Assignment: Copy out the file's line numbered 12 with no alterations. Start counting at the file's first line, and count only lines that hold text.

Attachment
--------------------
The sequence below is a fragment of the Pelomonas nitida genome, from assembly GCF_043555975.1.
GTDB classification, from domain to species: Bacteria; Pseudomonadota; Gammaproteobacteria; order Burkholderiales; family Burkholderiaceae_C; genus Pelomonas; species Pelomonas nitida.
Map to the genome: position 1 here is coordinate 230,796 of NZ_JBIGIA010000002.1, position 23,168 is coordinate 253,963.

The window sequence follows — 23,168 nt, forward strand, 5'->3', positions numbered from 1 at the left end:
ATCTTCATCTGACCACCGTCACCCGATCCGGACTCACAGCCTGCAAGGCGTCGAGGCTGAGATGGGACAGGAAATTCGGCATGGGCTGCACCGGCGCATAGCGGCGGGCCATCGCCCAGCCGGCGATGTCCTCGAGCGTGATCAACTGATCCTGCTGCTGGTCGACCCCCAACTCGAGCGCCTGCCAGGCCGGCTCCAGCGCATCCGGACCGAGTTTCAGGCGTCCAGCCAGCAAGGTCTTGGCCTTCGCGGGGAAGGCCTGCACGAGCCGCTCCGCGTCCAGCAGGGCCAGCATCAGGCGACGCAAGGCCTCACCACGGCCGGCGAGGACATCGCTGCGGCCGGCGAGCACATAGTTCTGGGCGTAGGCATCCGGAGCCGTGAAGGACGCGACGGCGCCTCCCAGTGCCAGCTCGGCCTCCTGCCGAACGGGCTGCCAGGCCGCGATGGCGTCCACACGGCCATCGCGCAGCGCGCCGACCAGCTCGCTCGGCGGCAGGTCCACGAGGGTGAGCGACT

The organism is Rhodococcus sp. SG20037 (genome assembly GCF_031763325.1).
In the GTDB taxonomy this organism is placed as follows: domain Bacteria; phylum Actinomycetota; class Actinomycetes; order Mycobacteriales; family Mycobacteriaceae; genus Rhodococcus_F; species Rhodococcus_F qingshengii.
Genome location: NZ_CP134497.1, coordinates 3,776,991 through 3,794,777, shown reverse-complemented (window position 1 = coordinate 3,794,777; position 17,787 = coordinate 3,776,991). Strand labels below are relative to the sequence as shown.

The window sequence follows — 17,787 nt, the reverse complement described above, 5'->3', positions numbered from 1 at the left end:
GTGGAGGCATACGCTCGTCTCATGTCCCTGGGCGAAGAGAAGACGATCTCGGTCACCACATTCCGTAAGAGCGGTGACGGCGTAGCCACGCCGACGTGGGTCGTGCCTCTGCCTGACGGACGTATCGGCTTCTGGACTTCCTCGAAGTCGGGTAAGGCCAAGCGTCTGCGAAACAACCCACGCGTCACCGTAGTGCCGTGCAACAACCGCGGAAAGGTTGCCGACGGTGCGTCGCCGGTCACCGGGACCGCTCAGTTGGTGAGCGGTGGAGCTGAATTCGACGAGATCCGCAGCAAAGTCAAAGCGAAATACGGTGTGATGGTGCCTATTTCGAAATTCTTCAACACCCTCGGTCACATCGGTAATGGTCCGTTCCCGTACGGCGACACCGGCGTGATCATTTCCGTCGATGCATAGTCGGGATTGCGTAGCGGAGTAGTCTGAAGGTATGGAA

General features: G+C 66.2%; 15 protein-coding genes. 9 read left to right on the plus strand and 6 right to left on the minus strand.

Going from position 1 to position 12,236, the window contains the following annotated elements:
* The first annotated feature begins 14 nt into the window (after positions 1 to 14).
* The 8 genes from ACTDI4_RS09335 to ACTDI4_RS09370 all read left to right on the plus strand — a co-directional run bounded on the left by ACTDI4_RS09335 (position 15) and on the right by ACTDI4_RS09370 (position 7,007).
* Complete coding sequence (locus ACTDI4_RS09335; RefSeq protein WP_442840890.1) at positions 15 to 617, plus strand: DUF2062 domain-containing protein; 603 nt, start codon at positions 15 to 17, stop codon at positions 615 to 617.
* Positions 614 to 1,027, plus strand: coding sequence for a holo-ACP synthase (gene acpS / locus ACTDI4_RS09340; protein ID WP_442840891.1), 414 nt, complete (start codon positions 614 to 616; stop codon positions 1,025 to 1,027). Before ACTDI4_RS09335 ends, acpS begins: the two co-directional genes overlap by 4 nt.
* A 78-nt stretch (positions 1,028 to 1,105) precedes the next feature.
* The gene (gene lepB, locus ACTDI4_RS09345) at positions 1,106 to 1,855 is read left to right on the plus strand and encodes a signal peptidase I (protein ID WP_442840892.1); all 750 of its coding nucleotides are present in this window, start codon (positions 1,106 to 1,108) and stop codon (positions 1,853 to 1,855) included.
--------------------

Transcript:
Going from position 1 to position 12,236, the window contains the following annotated elements: